Reform remains elusive

Still reeling from criticism over its pitiful financial condition, the Prince William Park Authority has chosen to place a bandaid over top its money problems rather than initiate true reform. The semiautonomous county agency, which seems to go through cash like grandma at the slots on a free trip to Atlantic City, is in charge of building and operating county parks and other recreational facilities. Constant overruns on park projects and the increased reliance on county tax money has some on the Prince William Board of County Supervisors asking questions about accountability.

The most egregious foul-up occurred with the construction of Valley View Park, which went over budget by $2.4 million. Other projects, including a park using donated funds in Cherry Hill, were also over budget. While no park authority is expected to pull down massive profits, this authority continues to come back to county supervisors each year in search of more cash. Last year it was $10.3 million and this year it was $13.6 million.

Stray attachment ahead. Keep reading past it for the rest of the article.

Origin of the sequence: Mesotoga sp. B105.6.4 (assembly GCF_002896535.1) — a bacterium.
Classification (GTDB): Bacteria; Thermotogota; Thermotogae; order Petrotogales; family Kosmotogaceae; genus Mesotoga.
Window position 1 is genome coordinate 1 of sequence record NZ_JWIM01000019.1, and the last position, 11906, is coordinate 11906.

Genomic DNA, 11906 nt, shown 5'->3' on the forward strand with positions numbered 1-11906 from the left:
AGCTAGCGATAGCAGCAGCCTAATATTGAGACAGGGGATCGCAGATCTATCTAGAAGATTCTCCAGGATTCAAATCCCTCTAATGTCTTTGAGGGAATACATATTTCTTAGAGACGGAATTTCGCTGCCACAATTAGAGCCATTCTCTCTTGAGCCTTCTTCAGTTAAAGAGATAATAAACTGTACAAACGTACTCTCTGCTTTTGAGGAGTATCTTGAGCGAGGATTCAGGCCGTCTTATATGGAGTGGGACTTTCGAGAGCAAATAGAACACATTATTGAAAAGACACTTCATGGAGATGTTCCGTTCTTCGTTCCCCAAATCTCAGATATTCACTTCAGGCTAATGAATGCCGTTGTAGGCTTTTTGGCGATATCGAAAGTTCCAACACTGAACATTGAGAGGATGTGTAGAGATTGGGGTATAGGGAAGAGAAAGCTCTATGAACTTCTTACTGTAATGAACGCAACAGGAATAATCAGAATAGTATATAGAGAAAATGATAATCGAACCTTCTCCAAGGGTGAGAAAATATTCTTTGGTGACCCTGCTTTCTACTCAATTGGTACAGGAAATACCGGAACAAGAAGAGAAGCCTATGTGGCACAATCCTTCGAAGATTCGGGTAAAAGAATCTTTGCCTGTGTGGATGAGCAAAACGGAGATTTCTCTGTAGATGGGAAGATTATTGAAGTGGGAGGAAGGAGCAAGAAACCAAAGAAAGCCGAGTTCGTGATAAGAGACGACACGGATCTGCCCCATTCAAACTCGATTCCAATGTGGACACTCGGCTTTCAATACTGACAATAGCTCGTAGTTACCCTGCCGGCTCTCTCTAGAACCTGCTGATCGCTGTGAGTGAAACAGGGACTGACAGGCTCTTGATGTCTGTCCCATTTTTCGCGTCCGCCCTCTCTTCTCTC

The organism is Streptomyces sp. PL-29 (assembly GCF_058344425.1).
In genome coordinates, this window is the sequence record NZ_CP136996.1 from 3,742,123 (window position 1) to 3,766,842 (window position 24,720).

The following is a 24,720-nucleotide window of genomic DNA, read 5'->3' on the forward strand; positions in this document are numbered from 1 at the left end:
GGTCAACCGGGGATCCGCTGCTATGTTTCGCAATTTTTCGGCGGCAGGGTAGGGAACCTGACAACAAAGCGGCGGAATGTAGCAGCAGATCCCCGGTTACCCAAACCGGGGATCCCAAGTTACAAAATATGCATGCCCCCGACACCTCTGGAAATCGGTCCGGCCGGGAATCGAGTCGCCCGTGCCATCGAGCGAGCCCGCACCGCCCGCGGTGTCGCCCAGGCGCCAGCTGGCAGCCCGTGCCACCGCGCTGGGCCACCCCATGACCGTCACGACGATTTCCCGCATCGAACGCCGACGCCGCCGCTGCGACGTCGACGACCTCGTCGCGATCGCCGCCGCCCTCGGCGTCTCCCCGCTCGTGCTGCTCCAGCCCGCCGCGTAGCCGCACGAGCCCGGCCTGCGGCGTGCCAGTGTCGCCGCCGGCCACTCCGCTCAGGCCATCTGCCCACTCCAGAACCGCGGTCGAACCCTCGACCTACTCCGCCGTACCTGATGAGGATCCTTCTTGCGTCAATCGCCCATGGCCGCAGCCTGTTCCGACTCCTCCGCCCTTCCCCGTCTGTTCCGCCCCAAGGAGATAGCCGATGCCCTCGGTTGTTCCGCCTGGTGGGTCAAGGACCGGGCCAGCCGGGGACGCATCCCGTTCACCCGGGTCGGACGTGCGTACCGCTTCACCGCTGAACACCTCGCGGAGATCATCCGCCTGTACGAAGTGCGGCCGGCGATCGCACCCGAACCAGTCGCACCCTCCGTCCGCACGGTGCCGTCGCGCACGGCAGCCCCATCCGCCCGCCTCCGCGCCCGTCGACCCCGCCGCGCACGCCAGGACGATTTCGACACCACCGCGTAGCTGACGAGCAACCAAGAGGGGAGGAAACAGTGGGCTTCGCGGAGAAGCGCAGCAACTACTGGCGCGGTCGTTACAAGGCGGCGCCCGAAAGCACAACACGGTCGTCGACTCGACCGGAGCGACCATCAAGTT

With the dust beginning to settle following the Valley View snafu, the Park Authority is poised to hire, rather than fire. Alan Roberts is expected to be hired to oversee the authority’s construction projects. A 19-year veteran with the Prince William County Public Works Department, Roberts no doubt brings skill and expertise to an organization in need of both. But this hire should only be considered the beginning if true reform is the goal. Making the Park Authority a stable organization requires more than a new construction manager. It requires changes further up the change of command.

The Park Authority will appear on the county supervisors’ agenda later this month as the board reviews a performance audit. That may also be the time for the supervisors to begin searching for a way to reform the entire leadership structure.

The reason for the Park Authority to exist in its semiautonomous state is to relieve county supervisors from the task of micro-managing something as cumbersome as maintaining parks. But considering the county’s increasing expenditures needed to prop up the authority, a period of temporary probation may be in order if true reform is not on the agenda. This means strict county oversight for the next two years to insure that projects are carried out within the fiscal capacity of the Park Authority. This would cut down on the frequent “surprises” county supervisors get on an increasing basis.

The Park Authority should at least submit to this increased oversight or risk losing the extra lump sum of taxpayer money it receives annually come budget time.

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